Tuesday, June 05, 2007

South Korean movies

The history of more than fifty years of division between North and South gave impact on numerous aspects on South Korean culture (literature, song, food, etc.), one of the most prominent being the movie industry. Four out of ten movies in the top box-office record (from 1999) are depicting the conflict between the two (such as Korean War, or espionage activities of North and South), which reflects the fact that this topic appeals to almost every South Korean audiences.

Title of the movie/#of total audiences

3. TaeGukGi: Brotherhood Of War / 11,746,235 (2004)
4. Silmido / 11,081,000 (2003)
6. Welcome To Dongmakgol / 8,008,622 (2005)
9. Swiri / 6,209,898 (1999)

11. Joint Security Area / 5,830,228 (2000)


Jolan said...

Thanks for the post on Korean movies. Do-yeon Jeon, a South Korean, recently won the Best Actress award at the Cannes Film Festival for her role in the movie "Secret Sunshine".

If anyone knows where this movie can be seen, please let me know. (International film festivals tend to be good for subsequent American releases.) In fact, I'd like to see any Korean movies, so if someone has a specific recommendation, I'd appreciate it.

The E Street Theatre on, well, E Street in Chinatown is a good place to see foreign films, especially those from East Asia. I saw The Host there a few months ago and it was one of the most fun movies I'd seen in a long time.

A link to an article from chinadaily.com about Ms. Jeon:


Min said...

jolan/ I just found out this great website for Korean films and actually there is a Korean Film Festival in DC that's been going on since May 4 - it will end on Jun 28. I went through the list of the movie... it seems that they are quite recent and definitely worth a trip if you have time.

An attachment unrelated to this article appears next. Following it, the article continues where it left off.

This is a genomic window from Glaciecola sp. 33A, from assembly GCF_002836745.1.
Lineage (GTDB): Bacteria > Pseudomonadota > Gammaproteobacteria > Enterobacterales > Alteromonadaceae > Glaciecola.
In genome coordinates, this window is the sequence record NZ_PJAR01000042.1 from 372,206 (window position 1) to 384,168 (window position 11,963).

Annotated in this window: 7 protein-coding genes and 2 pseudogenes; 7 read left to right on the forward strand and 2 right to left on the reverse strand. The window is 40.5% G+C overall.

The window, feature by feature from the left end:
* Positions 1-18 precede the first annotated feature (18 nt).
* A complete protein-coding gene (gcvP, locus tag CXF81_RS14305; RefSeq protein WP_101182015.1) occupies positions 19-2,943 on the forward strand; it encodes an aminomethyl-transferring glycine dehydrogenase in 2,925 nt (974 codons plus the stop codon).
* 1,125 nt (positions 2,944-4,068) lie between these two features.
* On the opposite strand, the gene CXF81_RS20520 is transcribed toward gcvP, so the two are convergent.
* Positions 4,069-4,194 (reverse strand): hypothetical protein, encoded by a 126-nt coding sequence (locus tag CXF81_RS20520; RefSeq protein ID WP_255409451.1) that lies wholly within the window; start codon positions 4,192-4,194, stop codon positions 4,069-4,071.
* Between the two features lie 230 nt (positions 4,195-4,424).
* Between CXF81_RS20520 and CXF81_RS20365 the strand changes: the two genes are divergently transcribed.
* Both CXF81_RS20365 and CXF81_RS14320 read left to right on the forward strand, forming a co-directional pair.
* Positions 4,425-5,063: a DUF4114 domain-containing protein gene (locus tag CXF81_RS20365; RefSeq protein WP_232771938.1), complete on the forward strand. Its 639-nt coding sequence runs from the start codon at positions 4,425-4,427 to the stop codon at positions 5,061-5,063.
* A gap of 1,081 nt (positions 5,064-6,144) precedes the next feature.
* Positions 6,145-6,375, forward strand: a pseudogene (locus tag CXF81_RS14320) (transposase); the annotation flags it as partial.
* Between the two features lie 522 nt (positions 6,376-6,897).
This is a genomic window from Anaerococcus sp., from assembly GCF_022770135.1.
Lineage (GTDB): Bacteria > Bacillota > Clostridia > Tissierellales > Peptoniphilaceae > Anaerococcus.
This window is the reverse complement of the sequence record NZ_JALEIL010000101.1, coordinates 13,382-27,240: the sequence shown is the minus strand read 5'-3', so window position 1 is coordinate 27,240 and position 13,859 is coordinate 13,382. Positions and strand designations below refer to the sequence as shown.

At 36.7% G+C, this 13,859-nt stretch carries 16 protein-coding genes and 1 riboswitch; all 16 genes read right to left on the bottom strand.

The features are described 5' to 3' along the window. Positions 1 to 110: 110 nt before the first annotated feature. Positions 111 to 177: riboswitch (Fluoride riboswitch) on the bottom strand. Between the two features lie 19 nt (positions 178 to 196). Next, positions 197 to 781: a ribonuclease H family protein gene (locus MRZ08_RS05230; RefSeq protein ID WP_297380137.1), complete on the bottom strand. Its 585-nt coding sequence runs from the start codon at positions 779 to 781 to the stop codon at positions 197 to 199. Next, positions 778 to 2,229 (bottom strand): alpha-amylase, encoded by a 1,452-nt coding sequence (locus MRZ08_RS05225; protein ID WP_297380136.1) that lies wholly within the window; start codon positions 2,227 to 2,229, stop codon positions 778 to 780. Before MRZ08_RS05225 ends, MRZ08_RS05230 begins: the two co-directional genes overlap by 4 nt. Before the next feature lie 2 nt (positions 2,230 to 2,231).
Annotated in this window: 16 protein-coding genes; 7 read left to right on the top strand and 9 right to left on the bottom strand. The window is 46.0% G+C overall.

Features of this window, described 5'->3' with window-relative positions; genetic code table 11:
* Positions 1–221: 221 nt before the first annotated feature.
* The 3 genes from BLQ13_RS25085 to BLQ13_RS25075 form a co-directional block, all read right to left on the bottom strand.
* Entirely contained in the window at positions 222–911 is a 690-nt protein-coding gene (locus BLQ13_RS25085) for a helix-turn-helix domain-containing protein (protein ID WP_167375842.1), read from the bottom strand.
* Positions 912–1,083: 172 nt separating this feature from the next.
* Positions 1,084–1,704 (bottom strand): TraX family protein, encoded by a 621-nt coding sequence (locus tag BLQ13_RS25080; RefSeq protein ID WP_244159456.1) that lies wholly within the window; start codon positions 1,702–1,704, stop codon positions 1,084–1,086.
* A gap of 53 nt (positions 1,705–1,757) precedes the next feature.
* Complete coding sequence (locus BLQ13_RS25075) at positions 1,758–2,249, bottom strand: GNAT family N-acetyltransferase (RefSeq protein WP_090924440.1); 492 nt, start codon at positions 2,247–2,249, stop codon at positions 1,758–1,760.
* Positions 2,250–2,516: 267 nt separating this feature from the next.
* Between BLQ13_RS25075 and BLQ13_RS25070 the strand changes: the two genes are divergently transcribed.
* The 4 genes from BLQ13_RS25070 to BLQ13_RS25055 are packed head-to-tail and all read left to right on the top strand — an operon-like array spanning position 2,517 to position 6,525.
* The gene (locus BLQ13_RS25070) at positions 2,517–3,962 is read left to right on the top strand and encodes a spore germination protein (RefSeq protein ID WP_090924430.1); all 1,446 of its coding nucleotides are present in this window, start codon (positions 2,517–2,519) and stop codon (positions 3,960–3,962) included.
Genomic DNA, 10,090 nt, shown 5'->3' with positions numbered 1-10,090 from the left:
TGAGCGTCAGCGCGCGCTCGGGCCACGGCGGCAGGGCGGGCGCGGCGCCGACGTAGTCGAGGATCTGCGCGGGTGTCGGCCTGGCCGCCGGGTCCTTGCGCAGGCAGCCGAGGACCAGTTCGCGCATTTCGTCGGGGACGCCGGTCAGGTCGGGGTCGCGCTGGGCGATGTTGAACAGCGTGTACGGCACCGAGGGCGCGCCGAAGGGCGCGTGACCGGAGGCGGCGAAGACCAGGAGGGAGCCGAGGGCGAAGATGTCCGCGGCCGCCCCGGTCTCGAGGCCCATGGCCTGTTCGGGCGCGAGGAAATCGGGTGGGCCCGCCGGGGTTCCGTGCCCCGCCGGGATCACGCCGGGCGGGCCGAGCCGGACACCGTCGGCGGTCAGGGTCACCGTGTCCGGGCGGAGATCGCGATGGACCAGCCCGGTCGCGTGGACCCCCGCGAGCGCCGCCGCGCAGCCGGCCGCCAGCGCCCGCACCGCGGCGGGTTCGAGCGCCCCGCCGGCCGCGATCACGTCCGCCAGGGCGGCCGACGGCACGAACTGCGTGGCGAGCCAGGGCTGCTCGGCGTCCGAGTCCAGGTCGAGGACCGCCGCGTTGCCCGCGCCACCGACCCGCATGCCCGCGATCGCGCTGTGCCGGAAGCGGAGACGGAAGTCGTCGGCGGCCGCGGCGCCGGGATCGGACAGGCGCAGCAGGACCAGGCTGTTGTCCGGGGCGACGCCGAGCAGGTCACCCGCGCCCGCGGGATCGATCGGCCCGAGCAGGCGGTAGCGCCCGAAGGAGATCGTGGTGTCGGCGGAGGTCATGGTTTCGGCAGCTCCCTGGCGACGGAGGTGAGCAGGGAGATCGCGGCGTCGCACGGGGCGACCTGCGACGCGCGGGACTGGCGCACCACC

and also, Gelman Lib. has few (recent) if you want to check that out...

here is the link to the website I mentioned above,
Koreanfilm Website

john ney said...

After watching JSA in class yesterday I kept thinking about related films esp. American military dramas such as A Few Good Men and Courage Under Fire. I personally think that Park Chan-wooks film was better but it is interesting to note that JSA lacks any traditional romance between Major Sophie E. Jean and the South Korean soldier Sergeant Lee Soo-hyeok. This is unusual not only because it was a huge blockbuster but in military dramas (ex A Few Good Men) there are romantic subplots. This site "Notes on Park Chan-wook's JSA - http://www.sensesofcinema.com/contents/cteq/05/35/joint_security_area.html
references a book by Kyung Hyun Kim, entitled - The Remasculinization of Korean Cinema

"As Kyung Hyun Kim powerfully argues in his excellent study of recent Korean cinema, The Remasculinization of Korean Cinema, it could be said that the real romance in JSA occurs between Sgt. Lee and Sgt. Oh Kyeong-pil (Song Kang-ho), the North Korean soldier who saves Lee from a land mine and later befriends, and who is also involved in the shooting. They also each bring a close friend to share in these secret trysts where Lee crosses “The Bridge of No Return” (so called because it was the passageway for North Korean POWs who were made to choose sides after the war), to fraternise with these North Korean soldiers, breaking a major taboo. Actually, more than one. Kim identifies the latent homoeroticism that exists in this scenario:

"The prohibited companionship between the four male soldiers, the breaking of political taboo through games of bodily contact (playing the children's game one-leg wrestling), the exchange of bodily fluid (the spitting game while [Su-hyeok] and Sergeant [Oh] are on guard at a public area while only a few feet apart), and the use of actual guns and bullets as instruments of pleasure, threat and eventual killings all post allegories of same-sex eroticism." from The Remasculinization of Korean Cinema

john ney said...

It seems that JSA and the Korean war movie are no longer the most popular movie of all time in South Korea, the new title holder is a monster movie called The Host. I saw it last week and its very smart for a monster flick, in addition it blames the creation of the fish monster on U.S. scientists.